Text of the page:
‘Movement + Location’ and Seed & Spark
Reader Serena Hedison recently wrote in:
I started reading The Hairpin the first day it went live (I’m also an Awl reader) and immediately connected with the points of view of its writers and, specifically, its commenters. So when you organized a meetup last Halloween, I, against my normal solitary tendencies, decided to go, feeling that if I connected so strongly with the people whose comments I was reading, I might well actually enjoy them in real life.
And I did! I met a number of interesting, funny women, and ate all of Jolie’s Halloween candy. I also struck up a conversation with a woman named Bodine Boling, with whom I discussed writing and filmmaking, and we discovered we had a mutual desire to one day make a movie.
In this conversation, she told me that she’d written a script, and I told her to send it to me, because I’m a producer and have a good eye/ear for the sense of things sometimes.
Well now, a year later, after 17 drafts of major changes and slight adjustments, she and her husband and I are in pre-production for “Movement + Location,” the movie she wrote. We’ve partnered up with the newly launched Seed & Spark, which is like a cross between Kickstarter and a wedding registry for filmmakers, and we hope to raise much of our tiny — but to us, considerable — budget of $50,000 this way.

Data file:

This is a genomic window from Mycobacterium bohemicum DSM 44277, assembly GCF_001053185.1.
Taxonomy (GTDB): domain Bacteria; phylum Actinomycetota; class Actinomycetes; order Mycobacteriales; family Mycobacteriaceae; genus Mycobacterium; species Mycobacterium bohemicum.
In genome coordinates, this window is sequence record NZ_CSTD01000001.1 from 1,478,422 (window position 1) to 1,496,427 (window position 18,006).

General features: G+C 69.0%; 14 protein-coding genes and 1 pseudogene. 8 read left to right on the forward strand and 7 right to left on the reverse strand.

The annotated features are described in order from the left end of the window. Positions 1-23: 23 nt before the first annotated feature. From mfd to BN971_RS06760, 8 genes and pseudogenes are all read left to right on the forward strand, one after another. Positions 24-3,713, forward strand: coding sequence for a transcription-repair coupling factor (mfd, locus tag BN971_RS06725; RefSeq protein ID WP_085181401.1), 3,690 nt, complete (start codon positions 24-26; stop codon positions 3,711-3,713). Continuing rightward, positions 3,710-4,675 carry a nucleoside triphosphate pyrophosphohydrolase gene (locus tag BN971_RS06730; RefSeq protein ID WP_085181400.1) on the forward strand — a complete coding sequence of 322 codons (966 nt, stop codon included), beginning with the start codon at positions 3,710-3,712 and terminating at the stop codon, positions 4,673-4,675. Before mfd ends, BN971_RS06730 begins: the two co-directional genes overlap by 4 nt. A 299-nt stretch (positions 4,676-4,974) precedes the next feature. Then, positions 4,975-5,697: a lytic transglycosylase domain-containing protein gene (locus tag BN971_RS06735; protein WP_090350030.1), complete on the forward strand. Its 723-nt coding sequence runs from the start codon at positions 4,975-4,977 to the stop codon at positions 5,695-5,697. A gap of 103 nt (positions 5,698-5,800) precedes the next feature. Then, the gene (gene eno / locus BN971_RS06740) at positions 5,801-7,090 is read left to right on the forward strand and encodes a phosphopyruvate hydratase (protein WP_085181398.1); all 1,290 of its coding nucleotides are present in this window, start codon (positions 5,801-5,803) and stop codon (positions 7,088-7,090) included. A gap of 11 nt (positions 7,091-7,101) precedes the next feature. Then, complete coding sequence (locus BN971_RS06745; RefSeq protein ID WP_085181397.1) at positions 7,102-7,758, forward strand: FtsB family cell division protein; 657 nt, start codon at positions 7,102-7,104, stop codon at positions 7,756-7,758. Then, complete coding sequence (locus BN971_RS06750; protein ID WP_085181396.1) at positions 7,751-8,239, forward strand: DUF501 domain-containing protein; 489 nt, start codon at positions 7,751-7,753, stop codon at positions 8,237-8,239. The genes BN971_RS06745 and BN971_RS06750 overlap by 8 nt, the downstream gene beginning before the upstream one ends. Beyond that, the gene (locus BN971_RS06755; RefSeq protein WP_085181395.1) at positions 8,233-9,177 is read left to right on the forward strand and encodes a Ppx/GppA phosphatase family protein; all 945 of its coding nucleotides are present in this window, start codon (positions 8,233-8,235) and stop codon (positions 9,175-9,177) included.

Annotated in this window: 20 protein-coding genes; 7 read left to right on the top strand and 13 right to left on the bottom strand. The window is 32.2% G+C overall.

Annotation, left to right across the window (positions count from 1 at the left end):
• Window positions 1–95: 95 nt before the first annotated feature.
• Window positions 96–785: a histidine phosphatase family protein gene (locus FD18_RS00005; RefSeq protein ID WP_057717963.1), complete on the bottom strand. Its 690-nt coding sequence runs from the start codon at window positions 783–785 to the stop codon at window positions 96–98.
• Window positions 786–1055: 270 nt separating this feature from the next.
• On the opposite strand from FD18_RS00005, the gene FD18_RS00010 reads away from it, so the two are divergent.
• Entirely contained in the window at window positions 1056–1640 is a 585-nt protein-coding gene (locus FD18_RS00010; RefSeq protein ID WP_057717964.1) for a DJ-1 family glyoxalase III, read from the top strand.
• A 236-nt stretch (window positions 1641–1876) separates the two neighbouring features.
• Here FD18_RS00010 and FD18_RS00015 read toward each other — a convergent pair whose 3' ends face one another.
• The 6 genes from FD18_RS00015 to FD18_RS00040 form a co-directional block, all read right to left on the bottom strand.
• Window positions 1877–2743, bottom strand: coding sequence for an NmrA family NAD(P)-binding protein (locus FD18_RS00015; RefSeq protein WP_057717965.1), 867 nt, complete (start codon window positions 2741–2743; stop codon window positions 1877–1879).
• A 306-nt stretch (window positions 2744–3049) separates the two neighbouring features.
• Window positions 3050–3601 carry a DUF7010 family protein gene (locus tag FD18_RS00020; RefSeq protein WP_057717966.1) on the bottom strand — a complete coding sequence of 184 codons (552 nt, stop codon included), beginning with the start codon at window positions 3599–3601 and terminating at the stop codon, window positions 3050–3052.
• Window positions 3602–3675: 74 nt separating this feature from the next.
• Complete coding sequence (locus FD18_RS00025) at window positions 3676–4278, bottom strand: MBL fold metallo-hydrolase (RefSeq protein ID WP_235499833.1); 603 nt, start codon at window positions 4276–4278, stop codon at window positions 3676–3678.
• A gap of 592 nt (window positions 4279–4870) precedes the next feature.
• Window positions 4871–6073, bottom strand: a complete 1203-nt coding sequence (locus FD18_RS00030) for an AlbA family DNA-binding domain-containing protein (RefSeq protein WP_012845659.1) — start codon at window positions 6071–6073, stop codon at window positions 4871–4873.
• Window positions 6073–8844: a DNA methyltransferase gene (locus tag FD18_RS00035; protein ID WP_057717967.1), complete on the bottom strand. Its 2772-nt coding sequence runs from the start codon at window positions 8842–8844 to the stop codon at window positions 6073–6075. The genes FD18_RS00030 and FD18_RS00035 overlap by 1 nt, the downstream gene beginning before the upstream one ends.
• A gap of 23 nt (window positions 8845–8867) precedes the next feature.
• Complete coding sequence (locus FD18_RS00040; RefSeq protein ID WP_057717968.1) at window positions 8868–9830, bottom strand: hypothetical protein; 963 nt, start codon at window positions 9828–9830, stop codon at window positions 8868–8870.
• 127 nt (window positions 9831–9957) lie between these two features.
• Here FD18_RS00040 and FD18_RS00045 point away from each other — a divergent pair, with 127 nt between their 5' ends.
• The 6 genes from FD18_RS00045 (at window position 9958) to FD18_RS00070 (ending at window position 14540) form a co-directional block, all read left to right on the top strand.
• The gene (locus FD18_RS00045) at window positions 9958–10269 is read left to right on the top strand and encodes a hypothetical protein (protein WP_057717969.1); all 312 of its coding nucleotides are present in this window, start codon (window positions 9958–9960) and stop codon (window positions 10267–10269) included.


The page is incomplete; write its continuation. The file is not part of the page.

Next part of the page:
At any rate, as I was recounting the origins of this project, I thought of The Hairpin and the community I found there, and wondered if we might post this there, along with a link to our fundraising page.
Movement + Location is a casual science fiction drama set in modern day Brooklyn.
Kim Getty is an immigrant from 400 years in the future, sent back in time to live out an easier life. It’s a one-way trip of difficult isolation, but in the three years since she landed, Kim has built a life that feels almost satisfying. She has a full time job, shares an apartment with a roommate, and is falling in love.
But when she stumbles on a teenage girl who is also from the future, Kim’s remade sense of self is tested. After the girl leads Kim to her long-lost husband, now 20 years older than her and maladjusted to this time, Kim’s carefully designed identity begins to unravel.
Kim finds herself having to choose between two entirely different lives. But once her secrets are exposed, she realizes that the real decision is what she’s willing to do to survive.
(“a life that feels almost satisfying”!)